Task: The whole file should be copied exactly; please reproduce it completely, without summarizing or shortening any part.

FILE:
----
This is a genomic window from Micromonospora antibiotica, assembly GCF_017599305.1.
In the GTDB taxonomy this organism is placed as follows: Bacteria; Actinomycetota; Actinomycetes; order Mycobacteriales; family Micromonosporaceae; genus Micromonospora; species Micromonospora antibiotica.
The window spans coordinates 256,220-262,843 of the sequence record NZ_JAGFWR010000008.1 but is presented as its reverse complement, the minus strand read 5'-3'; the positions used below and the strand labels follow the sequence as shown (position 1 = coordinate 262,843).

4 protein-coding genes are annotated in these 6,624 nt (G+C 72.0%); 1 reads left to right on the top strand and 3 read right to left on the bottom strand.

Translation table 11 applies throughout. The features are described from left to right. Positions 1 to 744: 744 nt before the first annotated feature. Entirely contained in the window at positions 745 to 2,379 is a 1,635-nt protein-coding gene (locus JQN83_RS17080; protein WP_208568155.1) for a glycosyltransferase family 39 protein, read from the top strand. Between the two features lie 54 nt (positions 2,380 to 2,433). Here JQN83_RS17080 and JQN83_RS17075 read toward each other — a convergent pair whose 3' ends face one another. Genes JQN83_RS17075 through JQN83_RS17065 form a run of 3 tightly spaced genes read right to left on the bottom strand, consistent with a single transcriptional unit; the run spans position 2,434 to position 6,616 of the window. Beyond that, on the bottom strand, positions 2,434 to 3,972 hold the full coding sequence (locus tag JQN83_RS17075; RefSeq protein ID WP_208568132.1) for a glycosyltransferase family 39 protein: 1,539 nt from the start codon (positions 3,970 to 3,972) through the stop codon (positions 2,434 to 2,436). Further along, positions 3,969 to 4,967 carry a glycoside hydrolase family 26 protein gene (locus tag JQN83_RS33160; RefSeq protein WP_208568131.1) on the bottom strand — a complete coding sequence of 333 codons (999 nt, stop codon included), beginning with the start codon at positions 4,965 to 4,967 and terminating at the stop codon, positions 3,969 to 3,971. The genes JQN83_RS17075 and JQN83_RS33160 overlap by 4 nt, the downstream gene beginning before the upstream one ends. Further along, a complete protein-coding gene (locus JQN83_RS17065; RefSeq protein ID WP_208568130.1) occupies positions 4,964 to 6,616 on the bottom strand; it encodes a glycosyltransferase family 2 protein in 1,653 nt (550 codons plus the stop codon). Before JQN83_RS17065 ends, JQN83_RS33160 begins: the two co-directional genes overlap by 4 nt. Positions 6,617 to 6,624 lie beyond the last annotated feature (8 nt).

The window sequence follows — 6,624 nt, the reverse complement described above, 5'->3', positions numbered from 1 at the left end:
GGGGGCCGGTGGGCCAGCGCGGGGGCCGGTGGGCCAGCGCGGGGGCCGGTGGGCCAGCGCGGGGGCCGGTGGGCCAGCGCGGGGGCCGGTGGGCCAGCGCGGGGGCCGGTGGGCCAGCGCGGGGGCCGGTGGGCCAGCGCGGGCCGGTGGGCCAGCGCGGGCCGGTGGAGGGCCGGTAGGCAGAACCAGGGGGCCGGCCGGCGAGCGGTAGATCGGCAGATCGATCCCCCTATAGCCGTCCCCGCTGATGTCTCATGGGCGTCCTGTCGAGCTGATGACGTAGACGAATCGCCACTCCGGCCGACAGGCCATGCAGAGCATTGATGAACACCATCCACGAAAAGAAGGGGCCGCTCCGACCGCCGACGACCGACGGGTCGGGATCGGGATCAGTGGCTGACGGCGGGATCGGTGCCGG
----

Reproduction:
This is a genomic window from Micromonospora antibiotica, assembly GCF_017599305.1.
In the GTDB taxonomy this organism is placed as follows: Bacteria; Actinomycetota; Actinomycetes; order Mycobacteriales; family Micromonosporaceae; genus Micromonospora; species Micromonospora antibiotica.
The window spans coordinates 256,220-262,843 of the sequence record NZ_JAGFWR010000008.1 but is presented as its reverse complement, the minus strand read 5'-3'; the positions used below and the strand labels follow the sequence as shown (position 1 = coordinate 262,843).

4 protein-coding genes are annotated in these 6,624 nt (G+C 72.0%); 1 reads left to right on the top strand and 3 read right to left on the bottom strand.

Translation table 11 applies throughout. The features are described from left to right. Positions 1 to 744: 744 nt before the first annotated feature. Entirely contained in the window at positions 745 to 2,379 is a 1,635-nt protein-coding gene (locus JQN83_RS17080; protein WP_208568155.1) for a glycosyltransferase family 39 protein, read from the top strand. Between the two features lie 54 nt (positions 2,380 to 2,433). Here JQN83_RS17080 and JQN83_RS17075 read toward each other — a convergent pair whose 3' ends face one another. Genes JQN83_RS17075 through JQN83_RS17065 form a run of 3 tightly spaced genes read right to left on the bottom strand, consistent with a single transcriptional unit; the run spans position 2,434 to position 6,616 of the window. Beyond that, on the bottom strand, positions 2,434 to 3,972 hold the full coding sequence (locus tag JQN83_RS17075; RefSeq protein ID WP_208568132.1) for a glycosyltransferase family 39 protein: 1,539 nt from the start codon (positions 3,970 to 3,972) through the stop codon (positions 2,434 to 2,436). Further along, positions 3,969 to 4,967 carry a glycoside hydrolase family 26 protein gene (locus tag JQN83_RS33160; RefSeq protein WP_208568131.1) on the bottom strand — a complete coding sequence of 333 codons (999 nt, stop codon included), beginning with the start codon at positions 4,965 to 4,967 and terminating at the stop codon, positions 3,969 to 3,971. The genes JQN83_RS17075 and JQN83_RS33160 overlap by 4 nt, the downstream gene beginning before the upstream one ends. Further along, a complete protein-coding gene (locus JQN83_RS17065; RefSeq protein ID WP_208568130.1) occupies positions 4,964 to 6,616 on the bottom strand; it encodes a glycosyltransferase family 2 protein in 1,653 nt (550 codons plus the stop codon). Before JQN83_RS17065 ends, JQN83_RS33160 begins: the two co-directional genes overlap by 4 nt. Positions 6,617 to 6,624 lie beyond the last annotated feature (8 nt).

The window sequence follows — 6,624 nt, the reverse complement described above, 5'->3', positions numbered from 1 at the left end:
GGGGGCCGGTGGGCCAGCGCGGGGGCCGGTGGGCCAGCGCGGGGGCCGGTGGGCCAGCGCGGGGGCCGGTGGGCCAGCGCGGGGGCCGGTGGGCCAGCGCGGGGGCCGGTGGGCCAGCGCGGGGGCCGGTGGGCCAGCGCGGGCCGGTGGGCCAGCGCGGGCCGGTGGAGGGCCGGTAGGCAGAACCAGGGGGCCGGCCGGCGAGCGGTAGATCGGCAGATCGATCCCCCTATAGCCGTCCCCGCTGATGTCTCATGGGCGTCCTGTCGAGCTGATGACGTAGACGAATCGCCACTCCGGCCGACAGGCCATGCAGAGCATTGATGAACACCATCCACGAAAAGAAGGGGCCGCTCCGACCGCCGACGACCGACGGGTCGGGATCGGGATCAGTGGCTGACGGCGGGATCGGTGCCGG